Tank Construction Question
I am new to the forums and just getting back into the hobby, with that said here's my situation.
I bought a used 110 gallon (48" long x 30" tall x 18" deep) glass aquarium. The plastic trim pieces are shot and I am thinking about building custom wood trim and bracing to replace the plastic as it will look nicer and it will also add structural support the plastic can't.
When I picked the tank up it was empty, but dirty. After cleaning it up I found some of the silicone seals inside look a little questionable so I am going to reseal them. No problem right? Plenty of articles out there with DIY info on that.
Here's where I run into problems.
After removing the bottom plastic pieces I noticed the tank is not constructed how I anticipated. Rather than the walls sitting on the bottom pane, the bottom pane sits inside of the walls. There was then a border of 1/2" thick glass (approx 2" wide) placed around the entire edge of the tank.
This means that the center of the tank when resting on a flat surface is not supported, only the outside edges. Should I be concerned? Should I build a stand that has a recess to allow the border to sit in the stand, thus allowing the center of the tank to sit flush on a flat wood surface?
Any help would be appreciated. The person I bought the tank from said they never had any problems, but they were using it for a freshwater setup, and I am building a reef aquarium.
I am concerned that adding live rock will put to much stress in an unsupported area of the tank.
I have tried searching for tank construction methods, and everything I have come across so far says the entire bottom pane should sit flush.
Did I buy a bum tank?
If you happen to know the manufacturer of the tank, Perfecto, AllGlass...., you may be able to contact them for replacement trim.[/i]
Any thoughts on the way the tank was actually constructed?
Well, I have never had to tear one of my tanks down that far. I would think that the construction seems to be sound.
As far as reinforcing the center, per your fears, may be accomplished by the stand or cabinet. My cabinets for all of my large tanks have a piece or two or three running transverse to the length of the cabinet. The trim on the top would also reinforce the top from pulling out. My 300g tanks, which are 8' long, actually use (4) 24" glass canopies. As does the 250g. I just looked and the 6' tanks use (3) canopies.
You should be able to google up Aqueon, who is now the conglomerate that distributes Perfecto or All-Glass, and see what the configuation of the support of their tanks looks like. If you could contact the previous owner of your tank, he may be able to tell you who the manufacturer may be.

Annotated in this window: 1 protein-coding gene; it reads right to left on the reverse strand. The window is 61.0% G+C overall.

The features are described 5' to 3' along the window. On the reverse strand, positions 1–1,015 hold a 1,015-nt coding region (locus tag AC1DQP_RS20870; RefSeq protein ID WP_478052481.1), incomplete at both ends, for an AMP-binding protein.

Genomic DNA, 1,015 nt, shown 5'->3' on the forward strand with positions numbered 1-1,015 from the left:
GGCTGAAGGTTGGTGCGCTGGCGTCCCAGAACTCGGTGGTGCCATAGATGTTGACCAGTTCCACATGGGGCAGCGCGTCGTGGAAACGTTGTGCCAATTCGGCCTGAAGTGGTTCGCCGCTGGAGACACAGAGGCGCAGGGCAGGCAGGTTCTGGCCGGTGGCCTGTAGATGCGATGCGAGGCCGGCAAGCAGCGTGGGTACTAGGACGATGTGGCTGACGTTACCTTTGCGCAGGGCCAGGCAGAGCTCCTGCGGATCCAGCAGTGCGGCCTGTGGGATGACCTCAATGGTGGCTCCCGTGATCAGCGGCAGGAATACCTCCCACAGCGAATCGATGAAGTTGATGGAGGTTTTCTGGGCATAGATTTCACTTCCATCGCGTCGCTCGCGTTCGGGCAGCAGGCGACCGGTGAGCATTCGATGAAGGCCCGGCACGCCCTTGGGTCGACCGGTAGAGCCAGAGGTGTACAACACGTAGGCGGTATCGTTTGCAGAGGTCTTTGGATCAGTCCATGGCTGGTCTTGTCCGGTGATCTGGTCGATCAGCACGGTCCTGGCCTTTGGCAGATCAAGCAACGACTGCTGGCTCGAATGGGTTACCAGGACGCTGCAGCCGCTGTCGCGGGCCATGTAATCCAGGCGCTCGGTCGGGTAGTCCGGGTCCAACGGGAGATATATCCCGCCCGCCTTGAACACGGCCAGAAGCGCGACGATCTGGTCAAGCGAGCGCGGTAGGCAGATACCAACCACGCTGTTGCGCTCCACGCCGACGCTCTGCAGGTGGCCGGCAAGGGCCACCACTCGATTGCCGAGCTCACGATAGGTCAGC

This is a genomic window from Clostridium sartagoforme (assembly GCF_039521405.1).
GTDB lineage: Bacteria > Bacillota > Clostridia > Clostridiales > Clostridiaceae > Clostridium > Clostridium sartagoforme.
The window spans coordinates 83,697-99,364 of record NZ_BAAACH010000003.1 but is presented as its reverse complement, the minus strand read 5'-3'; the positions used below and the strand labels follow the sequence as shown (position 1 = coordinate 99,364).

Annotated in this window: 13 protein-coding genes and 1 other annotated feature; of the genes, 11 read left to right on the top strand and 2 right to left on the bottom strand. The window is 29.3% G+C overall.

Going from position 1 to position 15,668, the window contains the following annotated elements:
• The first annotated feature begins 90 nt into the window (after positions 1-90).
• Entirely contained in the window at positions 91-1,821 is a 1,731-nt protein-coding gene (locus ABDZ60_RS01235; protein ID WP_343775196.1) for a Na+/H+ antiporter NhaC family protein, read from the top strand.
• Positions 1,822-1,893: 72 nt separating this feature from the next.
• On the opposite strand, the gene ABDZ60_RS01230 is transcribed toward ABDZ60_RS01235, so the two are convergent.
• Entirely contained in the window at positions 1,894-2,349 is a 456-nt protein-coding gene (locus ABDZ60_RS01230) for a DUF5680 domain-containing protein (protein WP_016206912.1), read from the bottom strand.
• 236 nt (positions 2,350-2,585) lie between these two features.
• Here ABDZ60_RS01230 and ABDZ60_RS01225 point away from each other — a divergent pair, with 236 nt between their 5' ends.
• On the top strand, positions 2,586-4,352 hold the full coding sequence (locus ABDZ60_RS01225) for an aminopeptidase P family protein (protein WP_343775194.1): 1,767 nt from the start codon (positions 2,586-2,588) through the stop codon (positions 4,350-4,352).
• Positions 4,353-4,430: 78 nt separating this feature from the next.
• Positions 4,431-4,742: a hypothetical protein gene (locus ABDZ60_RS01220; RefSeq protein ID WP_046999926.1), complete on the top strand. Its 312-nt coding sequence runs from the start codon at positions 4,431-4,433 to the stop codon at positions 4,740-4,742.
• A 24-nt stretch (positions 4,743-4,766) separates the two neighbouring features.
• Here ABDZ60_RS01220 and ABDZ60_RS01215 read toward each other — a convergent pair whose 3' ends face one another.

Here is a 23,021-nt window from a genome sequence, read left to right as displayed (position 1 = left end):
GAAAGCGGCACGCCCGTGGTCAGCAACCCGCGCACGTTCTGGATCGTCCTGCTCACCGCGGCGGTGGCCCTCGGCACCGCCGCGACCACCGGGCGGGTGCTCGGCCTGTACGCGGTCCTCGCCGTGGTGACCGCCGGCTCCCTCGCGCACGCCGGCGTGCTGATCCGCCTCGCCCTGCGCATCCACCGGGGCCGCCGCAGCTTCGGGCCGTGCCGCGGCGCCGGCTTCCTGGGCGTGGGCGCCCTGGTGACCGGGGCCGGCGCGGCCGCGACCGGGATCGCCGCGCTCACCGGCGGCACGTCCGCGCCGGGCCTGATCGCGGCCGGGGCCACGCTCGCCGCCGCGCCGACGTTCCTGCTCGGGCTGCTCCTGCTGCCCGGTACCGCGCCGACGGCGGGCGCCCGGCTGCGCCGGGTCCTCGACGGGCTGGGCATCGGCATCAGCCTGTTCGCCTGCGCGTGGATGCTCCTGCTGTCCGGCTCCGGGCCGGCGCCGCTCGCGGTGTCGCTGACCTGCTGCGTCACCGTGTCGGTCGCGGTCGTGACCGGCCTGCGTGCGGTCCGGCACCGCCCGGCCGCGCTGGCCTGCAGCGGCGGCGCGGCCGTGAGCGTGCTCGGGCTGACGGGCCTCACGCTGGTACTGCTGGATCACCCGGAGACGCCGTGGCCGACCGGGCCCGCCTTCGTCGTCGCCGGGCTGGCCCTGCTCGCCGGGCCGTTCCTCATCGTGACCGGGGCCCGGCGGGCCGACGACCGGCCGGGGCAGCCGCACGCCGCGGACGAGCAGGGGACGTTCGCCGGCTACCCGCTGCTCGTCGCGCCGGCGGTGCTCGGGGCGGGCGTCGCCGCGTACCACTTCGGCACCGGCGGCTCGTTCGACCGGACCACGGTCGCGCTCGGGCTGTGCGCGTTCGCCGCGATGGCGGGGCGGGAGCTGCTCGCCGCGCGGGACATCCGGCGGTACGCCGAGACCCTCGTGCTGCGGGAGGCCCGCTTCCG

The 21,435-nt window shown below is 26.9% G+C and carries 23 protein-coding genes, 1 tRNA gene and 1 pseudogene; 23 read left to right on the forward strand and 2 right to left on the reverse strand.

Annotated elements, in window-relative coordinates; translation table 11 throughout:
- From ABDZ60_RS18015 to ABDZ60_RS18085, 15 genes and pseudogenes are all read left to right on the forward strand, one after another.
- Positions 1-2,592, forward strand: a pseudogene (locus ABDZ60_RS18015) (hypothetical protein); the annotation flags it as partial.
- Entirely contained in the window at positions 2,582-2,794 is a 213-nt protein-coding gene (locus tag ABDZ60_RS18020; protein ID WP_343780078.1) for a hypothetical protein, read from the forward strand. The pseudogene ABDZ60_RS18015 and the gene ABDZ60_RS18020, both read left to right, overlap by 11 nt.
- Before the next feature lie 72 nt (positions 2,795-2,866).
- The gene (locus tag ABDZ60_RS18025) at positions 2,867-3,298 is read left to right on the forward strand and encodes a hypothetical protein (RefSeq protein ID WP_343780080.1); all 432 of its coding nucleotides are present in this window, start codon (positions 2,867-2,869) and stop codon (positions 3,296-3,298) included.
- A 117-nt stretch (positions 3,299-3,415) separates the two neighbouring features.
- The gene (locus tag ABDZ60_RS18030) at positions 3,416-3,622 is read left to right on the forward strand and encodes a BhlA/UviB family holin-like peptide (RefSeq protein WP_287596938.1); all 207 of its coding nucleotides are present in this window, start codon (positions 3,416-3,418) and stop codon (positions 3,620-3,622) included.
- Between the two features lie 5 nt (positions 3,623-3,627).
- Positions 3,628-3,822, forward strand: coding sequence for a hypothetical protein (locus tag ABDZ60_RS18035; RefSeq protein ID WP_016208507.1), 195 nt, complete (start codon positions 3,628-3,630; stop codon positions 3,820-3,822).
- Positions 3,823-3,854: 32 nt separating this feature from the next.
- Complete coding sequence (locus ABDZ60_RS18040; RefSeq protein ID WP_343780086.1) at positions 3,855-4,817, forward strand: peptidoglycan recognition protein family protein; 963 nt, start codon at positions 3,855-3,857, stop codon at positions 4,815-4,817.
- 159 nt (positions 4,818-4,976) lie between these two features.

glass tanks are intentionally manufactured to have all the tanks weight and everything in it, supported at the 4 corners of the tank. if u are concerned about the weight of the rock in the center of the tank, just pick up some of that egg crate lighting cover stuff at the hardware store. this will help spread the load out. take a look at mine...
easy to cut too...
Thanks for all the info!
I can definitely use it as I work on rehabbing this tank. And the egg crate style support is a good idea, one I would not have thought of.
If anyone else has anything to add, please feel free as I will continue to monitor this post as I progress through this project.
When I switch from research and planning to actually executing i will try and document the project as I go - maybe down the line someone else will benefit from it.
Deflection is a tanks worst enemy. Deflection is the "bowing" effect cause by the gravitation pull on a given weight on a linear object. I am sure you have seen concrete road trusses or metal roof trusses that are "cambered" so that when loaded, they "flatten" out when a load is applied. The best way to demonstrate deflection is to get a straw, support both ends and push down in the middle. That spells doom for aquariums as the glue seal is not one that is capable of such flexing. If one wanted to reinforce the tank, one should make sure that a.) all forces are directed to the perimeter of the tank , b.) the perimeter is reinforced, and c.) the bottom and center of the tank are supported in such a way as to prevent any type of deflection or "bowing".
Just my observations here.
Based on both of your answers it looks as though the way the bottom of my tank is constructed is correct.
I have never seen a tank that did not have the bottom of the tank at least 1/4 inch if not 1 inch above the base. 10 gallon all the way up to a 225. I have also seen most sites that give instructions to DIY tanks give the same instruction.
The reason is that if you have nothing under the bottom of the tnak there should not be anywhere for a pressure point. The bottom will bow very little because the sides are rigid and holding it firm. If the bottom touches a flat surface, if the surface has any defects this can cause a pressure point and a major failure.
It is perfectly normal to see tanks constructed this way. There are some who will construct them so the sides are on the bottom and swear by it. A large dense peice of foam is then used to support the bottom so that the bottom can flex in on the foam and not create a pressure point. For me, the easier the better so when I make my tanks I will be making them with raised bottoms.
As for making your own molding, wood should work fine as long as it is sealed before using it to prevent swelling and roting. Is what I plan to use when I make my tanks, if I ever get to.
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